For the destruction of a legend
His joy had met a tragic end…
She would never be, again
And he would never see,
Feel, hear, enjoy –
The presence
Of his true love.
For the destruction of a legend,
He had lost his soul.

Wed, Nov. 3, 2010

Red Letter Day

Hey guys!

I hope the holidays have been kind to you and yours as they have been to me and mine… This post and the next couple will be throwbacks, I wrote them between 2010 and 2011… This particular one is part 1 of 2, penned in 2010 as a creative writing CAT… 🙂 Hope you enjoy, and feel free to comment!

Mark sat down on his bed, heart still pounding, and let out a sigh of relief. His twin, John, fastened the brass door lock and joined his brother, giggling like an excited schoolgirl. Truth is, they were both very excited. They had just sneaked into Scarlet’s bedroom and stolen her most precious belonging – her diary.
You see, Mark and John were alike as two peas in a pod, and they acted that way. They were forever together, locked up in their bedroom doing everything else except studying. Unruly brown hair topped their heads, falling into their laughing brown eyes full of mischief. So inseparable were they, in fact, that their parents had taken to calling them ‘JohnMark’ whenever they needed either or both of them. A rather interesting pair, they had a knack for finding all sorts of mischief and trouble wherever they went. Like now. Scarlet, on the other hand, was blonde and fair and could very easily have passed for an airhead if not for her horn-rimmed glasses. Quiet as a mouse, she stuck to her books and forever maintained an impeccable order in everything she did or handled.
At sixteen, the pair JohnMark had no business reading a twenty-one year old’s diary, but their classmates had always complained over their alarmingly low levels of maturity. Page after page they flipped, and grew increasingly disappointed that it was written in some kind of code they could not even understand. As they slammed it shut, it somehow managed to slip through their fingers and fell onto their carpet, and all they could do was watch in wide-mouthed horror as the neat binding broke and fell apart. Frantic and panicky, they picked it up and took it to their shared study table, looking for glue to patch it up. It was then that Mark chanced upon a well-worn paper on their messy carpet.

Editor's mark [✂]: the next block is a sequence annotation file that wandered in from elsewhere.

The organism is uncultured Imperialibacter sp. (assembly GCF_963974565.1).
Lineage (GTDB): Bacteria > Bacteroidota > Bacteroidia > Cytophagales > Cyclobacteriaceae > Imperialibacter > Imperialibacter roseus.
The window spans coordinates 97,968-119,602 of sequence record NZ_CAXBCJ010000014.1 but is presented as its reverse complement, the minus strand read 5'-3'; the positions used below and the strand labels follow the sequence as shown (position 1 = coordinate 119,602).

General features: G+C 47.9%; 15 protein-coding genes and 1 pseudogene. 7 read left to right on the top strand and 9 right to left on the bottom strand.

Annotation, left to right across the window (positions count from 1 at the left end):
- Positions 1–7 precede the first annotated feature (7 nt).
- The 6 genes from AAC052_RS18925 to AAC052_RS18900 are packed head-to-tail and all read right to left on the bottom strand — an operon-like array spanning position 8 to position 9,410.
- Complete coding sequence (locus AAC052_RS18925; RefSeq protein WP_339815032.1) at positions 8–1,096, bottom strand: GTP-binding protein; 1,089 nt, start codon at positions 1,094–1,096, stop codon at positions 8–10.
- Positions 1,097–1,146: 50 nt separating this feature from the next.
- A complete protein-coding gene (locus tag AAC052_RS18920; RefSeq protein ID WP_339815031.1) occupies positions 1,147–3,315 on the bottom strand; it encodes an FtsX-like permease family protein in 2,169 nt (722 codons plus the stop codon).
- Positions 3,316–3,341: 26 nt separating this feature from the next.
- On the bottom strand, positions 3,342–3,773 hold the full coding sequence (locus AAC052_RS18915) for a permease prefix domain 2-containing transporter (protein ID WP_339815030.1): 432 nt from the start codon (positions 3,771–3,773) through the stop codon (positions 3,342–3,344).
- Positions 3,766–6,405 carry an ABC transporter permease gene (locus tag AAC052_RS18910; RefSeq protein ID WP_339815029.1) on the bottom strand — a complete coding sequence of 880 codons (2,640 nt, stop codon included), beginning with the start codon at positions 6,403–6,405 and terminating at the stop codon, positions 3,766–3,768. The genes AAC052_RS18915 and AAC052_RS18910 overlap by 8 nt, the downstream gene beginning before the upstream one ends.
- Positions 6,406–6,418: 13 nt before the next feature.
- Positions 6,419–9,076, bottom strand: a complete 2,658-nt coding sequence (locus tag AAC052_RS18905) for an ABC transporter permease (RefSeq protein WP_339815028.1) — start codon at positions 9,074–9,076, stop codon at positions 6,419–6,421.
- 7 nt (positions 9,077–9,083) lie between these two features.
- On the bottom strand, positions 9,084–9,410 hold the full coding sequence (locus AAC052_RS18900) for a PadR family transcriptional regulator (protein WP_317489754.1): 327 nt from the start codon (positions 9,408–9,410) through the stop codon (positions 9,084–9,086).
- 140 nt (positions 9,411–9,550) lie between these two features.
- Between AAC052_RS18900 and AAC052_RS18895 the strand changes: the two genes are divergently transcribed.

He picked it up and unfolded it oh so carefully, with trembling fingers and bated breath. Surprised by his brother’s silence, John turned around and then walked up to Mark, anxious. He too got enveloped in the air of mystery and sat down slowly next to Mark. They read the letter, word for word, then turned to look at each other, stupefied. Who could have known that the dear egghead they had for a sister would have this big a secret to keep? Pieces started falling into place – things about her general demeanor that had never made sense now seemed clearer. So that’s what had happened during her one and a half year overseas trip? “We have to return this,” John whispered.
Scarlet walked into her room and flopped onto her four poster bed, exhausted. She was too tired to notice that the lamp she always kept to the left of her table was on the right, or to even see the twins clinging to each other in one corner, petrified. She fell into a deep sleep almost immediately, giving them the opportunity to flee unnoticed.
In another seaside village thousands of miles away, little Pablo played with his Abuelo, oblivious to the fast approaching storm. When his papa called him in, he ran to his knee and demanded for a story that would engage his soon-to-be-three-year-old mind while the storm raged. His papa, a fine young man, was glad to oblige, and soon the two of them were lost fighting dragons and rescuing princesses. Abuelo watched silently and gave a wan smile in appreciation of his son’s and grandson’s resemblance. Little Pablo took after his papa in all senses, from the name to the thick, black hair, dark bouncing eyes, elegant nails better suited to nobility than their lowly fisherman status, and that million dollar, breathtaking smile.
After Papa Pablo had tucked his boy in, he came back to the porch and watched his father watch the rain as it fell over the ocean. He then spoke up and told his father of his plans to leave the village and go work elsewhere, taking his son with him to go see the world. He got into a detailed explanation designed to counter his father’s arguments even before he raised them, and was surprised when his father agreed with him, saying that that boy deserved far much more than their village ever could give him. So without further ado, plans were made for the two to leave their sleepy village.